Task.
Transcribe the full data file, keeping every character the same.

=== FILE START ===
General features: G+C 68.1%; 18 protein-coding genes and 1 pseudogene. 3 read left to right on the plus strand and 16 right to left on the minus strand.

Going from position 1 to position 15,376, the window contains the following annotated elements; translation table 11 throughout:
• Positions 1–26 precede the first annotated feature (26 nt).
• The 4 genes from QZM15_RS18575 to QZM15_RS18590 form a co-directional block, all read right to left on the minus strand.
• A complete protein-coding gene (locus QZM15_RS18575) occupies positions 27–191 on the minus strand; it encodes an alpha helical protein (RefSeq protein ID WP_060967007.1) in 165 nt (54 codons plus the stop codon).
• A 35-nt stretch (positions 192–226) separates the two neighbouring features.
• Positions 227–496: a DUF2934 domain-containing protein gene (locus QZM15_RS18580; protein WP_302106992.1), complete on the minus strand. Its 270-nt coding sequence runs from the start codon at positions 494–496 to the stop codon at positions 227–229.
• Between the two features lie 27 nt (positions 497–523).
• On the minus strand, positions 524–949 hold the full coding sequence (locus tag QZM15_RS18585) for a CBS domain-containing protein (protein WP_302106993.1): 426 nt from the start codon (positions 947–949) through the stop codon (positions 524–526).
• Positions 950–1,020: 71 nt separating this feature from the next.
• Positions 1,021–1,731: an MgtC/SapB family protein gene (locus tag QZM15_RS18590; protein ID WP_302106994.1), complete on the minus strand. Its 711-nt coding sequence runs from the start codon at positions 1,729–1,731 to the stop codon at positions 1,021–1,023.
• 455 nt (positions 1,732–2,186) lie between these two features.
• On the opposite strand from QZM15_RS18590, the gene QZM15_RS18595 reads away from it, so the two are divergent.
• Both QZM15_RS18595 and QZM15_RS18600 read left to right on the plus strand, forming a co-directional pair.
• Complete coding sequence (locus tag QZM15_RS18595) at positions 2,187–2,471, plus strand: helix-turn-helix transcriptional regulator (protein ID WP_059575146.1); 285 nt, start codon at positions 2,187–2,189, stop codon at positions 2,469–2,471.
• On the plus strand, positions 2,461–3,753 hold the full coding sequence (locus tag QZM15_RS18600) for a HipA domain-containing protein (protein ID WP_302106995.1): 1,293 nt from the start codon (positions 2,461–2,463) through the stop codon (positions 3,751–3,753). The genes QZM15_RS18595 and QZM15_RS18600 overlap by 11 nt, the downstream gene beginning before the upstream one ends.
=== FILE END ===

General features: G+C 68.1%; 18 protein-coding genes and 1 pseudogene. 3 read left to right on the plus strand and 16 right to left on the minus strand.

Going from position 1 to position 15,376, the window contains the following annotated elements; translation table 11 throughout:
• Positions 1–26 precede the first annotated feature (26 nt).
• The 4 genes from QZM15_RS18575 to QZM15_RS18590 form a co-directional block, all read right to left on the minus strand.
• A complete protein-coding gene (locus QZM15_RS18575) occupies positions 27–191 on the minus strand; it encodes an alpha helical protein (RefSeq protein ID WP_060967007.1) in 165 nt (54 codons plus the stop codon).
• A 35-nt stretch (positions 192–226) separates the two neighbouring features.
• Positions 227–496: a DUF2934 domain-containing protein gene (locus QZM15_RS18580; protein WP_302106992.1), complete on the minus strand. Its 270-nt coding sequence runs from the start codon at positions 494–496 to the stop codon at positions 227–229.
• Between the two features lie 27 nt (positions 497–523).
• On the minus strand, positions 524–949 hold the full coding sequence (locus tag QZM15_RS18585) for a CBS domain-containing protein (protein WP_302106993.1): 426 nt from the start codon (positions 947–949) through the stop codon (positions 524–526).
• Positions 950–1,020: 71 nt separating this feature from the next.
• Positions 1,021–1,731: an MgtC/SapB family protein gene (locus tag QZM15_RS18590; protein ID WP_302106994.1), complete on the minus strand. Its 711-nt coding sequence runs from the start codon at positions 1,729–1,731 to the stop codon at positions 1,021–1,023.
• 455 nt (positions 1,732–2,186) lie between these two features.
• On the opposite strand from QZM15_RS18590, the gene QZM15_RS18595 reads away from it, so the two are divergent.
• Both QZM15_RS18595 and QZM15_RS18600 read left to right on the plus strand, forming a co-directional pair.
• Complete coding sequence (locus tag QZM15_RS18595) at positions 2,187–2,471, plus strand: helix-turn-helix transcriptional regulator (protein ID WP_059575146.1); 285 nt, start codon at positions 2,187–2,189, stop codon at positions 2,469–2,471.
• On the plus strand, positions 2,461–3,753 hold the full coding sequence (locus tag QZM15_RS18600) for a HipA domain-containing protein (protein ID WP_302106995.1): 1,293 nt from the start codon (positions 2,461–2,463) through the stop codon (positions 3,751–3,753). The genes QZM15_RS18595 and QZM15_RS18600 overlap by 11 nt, the downstream gene beginning before the upstream one ends.